Though I’m going to hold to this plan, I no longer think it’s imperative to teach history in this way. In fact, I think outside of the basic skills necessary to reading, writing, math, and Latin, almost all systematic study of any subject falls on deaf ears until kids are in high school -- possibly even at late as college. I don’t think kids have the analytical powers necessary for systematic study, and when that skill finally does come, if they have a mind full of good and useful facts and ideas, they’ll naturally connect the dots.

The reason I like this plan is because it works for me. It makes my life easier. I know what we’ll be doing over the next four years. Furthermore, the plan is easily adaptable.

Also, I don’t think grade-school kids can study history as history. That's something I learned from Andrew Campbell’s The Latin-Centered Curriculum. So my history study is going to focus more on mythology, legends, and biographies. My goal is twofold: to make them culturally literate, and to prepare them for a more detailed study of history when they get older.

Let me see if I can explain myself a little better. A child can’t learn algebra unless he’s already mastered the basics of addition, subtraction, multiplication, and division; and those skills presuppose a more basic set of skills. Likewise, a child can’t study history as history until he’s learned a more basic set of information: names of people and basic geography, primarily. So my goal during the first four years of history is little more than reading biographies, legends, mythology, and learning geography. In other words, giving my kids what the desperately want at this age -- fact . . . facts that will be essential to the real study of history.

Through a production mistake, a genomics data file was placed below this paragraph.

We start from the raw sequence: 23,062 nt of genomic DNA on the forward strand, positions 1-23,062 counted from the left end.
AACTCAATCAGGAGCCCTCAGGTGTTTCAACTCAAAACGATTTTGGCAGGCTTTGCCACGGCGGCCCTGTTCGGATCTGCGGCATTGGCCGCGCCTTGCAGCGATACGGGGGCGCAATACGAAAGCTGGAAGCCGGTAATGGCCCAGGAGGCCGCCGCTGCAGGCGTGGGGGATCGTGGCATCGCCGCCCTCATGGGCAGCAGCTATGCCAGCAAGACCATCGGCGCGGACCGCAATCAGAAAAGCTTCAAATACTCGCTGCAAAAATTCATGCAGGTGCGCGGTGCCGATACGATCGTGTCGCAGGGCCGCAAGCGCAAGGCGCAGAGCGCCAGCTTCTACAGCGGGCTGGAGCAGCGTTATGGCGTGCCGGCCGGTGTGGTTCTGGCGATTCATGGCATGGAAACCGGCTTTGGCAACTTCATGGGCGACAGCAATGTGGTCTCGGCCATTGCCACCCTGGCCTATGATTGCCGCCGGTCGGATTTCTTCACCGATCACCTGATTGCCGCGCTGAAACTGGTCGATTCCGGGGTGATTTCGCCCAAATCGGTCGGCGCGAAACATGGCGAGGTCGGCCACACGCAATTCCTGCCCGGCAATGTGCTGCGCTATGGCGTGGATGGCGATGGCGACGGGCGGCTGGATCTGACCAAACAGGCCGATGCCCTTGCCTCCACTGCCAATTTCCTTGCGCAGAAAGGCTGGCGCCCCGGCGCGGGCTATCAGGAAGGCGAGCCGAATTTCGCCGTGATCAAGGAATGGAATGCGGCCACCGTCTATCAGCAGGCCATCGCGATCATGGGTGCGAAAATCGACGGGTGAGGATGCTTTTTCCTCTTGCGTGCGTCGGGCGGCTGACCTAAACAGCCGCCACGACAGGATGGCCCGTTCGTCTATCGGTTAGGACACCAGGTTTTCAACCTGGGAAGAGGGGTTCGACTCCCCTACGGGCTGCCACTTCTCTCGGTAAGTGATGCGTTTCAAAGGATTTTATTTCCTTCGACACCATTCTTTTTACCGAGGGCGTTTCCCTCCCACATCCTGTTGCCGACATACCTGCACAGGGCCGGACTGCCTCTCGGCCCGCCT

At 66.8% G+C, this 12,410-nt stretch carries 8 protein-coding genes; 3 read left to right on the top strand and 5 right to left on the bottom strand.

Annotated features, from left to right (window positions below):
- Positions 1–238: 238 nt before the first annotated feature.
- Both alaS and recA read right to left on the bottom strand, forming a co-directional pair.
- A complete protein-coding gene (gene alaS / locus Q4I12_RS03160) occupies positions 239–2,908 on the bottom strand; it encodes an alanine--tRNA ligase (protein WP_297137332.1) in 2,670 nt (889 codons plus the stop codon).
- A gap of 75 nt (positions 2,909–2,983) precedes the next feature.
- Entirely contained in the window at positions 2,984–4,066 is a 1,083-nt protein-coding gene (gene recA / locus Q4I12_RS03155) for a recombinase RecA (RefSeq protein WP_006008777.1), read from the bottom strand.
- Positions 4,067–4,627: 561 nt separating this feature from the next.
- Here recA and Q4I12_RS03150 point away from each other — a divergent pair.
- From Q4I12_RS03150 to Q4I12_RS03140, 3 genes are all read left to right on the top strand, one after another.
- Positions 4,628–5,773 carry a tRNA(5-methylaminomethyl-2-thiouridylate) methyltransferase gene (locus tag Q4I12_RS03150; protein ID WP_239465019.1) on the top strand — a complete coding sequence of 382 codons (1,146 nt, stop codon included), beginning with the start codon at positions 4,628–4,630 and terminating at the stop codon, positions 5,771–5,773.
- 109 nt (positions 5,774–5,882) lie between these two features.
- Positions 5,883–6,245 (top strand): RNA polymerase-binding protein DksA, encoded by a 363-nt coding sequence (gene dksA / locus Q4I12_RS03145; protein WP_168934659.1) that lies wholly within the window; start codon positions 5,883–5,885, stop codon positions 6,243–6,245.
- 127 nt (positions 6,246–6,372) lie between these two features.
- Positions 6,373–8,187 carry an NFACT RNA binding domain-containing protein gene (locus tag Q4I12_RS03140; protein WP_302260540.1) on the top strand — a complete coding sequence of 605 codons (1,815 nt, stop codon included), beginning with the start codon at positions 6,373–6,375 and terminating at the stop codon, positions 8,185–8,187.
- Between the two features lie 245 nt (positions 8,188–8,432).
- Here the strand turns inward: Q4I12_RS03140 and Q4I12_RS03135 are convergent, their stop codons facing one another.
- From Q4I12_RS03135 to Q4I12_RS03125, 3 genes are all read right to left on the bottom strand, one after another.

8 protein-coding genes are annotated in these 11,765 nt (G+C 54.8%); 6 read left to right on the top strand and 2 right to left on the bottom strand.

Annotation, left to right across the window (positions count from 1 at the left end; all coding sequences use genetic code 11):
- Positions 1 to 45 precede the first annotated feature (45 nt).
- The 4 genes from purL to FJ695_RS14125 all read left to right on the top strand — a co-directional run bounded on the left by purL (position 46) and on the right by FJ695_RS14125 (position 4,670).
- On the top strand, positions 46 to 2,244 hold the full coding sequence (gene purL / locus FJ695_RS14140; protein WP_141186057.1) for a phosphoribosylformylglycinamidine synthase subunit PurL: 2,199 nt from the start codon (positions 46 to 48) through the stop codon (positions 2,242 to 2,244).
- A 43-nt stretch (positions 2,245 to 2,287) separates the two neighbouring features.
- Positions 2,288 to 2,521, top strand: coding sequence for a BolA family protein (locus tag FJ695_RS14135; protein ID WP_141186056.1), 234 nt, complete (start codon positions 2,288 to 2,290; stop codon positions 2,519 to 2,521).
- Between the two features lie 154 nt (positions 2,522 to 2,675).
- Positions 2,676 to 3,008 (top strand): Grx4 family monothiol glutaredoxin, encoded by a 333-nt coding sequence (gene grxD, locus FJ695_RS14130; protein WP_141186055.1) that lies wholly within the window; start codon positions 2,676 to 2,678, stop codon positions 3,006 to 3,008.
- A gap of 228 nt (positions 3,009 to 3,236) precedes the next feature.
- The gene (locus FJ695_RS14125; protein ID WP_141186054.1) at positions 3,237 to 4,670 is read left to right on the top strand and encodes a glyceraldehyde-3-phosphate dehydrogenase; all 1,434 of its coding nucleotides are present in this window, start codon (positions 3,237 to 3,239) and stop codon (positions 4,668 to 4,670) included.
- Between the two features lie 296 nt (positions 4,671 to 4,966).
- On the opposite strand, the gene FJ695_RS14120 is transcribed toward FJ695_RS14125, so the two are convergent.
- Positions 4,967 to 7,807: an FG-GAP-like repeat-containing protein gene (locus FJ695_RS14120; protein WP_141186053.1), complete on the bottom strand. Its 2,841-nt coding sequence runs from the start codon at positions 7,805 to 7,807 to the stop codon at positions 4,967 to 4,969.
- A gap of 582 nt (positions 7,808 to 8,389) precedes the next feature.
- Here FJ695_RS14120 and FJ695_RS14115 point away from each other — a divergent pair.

What I also learned from The Latin-Centered Curriculum is that sometimes it’s better to go slower and more deeply than to go quickly and only skim the surface. So even though I’m following The Well-Trained Mind’s history program, I’ve modified it.

This year -- which will be Year 1 -- instead of focusing on the whole of the ancient world, we’re just going to focus on the four great cultures that shaped Western Civilization: Egypt, Israel, Greece, and Rome. I’ve divided the year into four quarters, and each quarter will bring with it a new culture.

I’m using A Child’s History of the World as my basic spine, as well as Susan Wise Bauer’s The Story of the World: Activity Book One for projects and maps. I'll also be supplementing these basic texts with many books of legends, mythologies, and biographies that I’ll be reading aloud to my kids.

I plan to do history twice a week. Day 1 (Monday) will be focused on the chapter form The Story of the World, a project or map work. The day will conclude with Jem doing a narration of what he’s learned, which I’ll type up and put in a folder.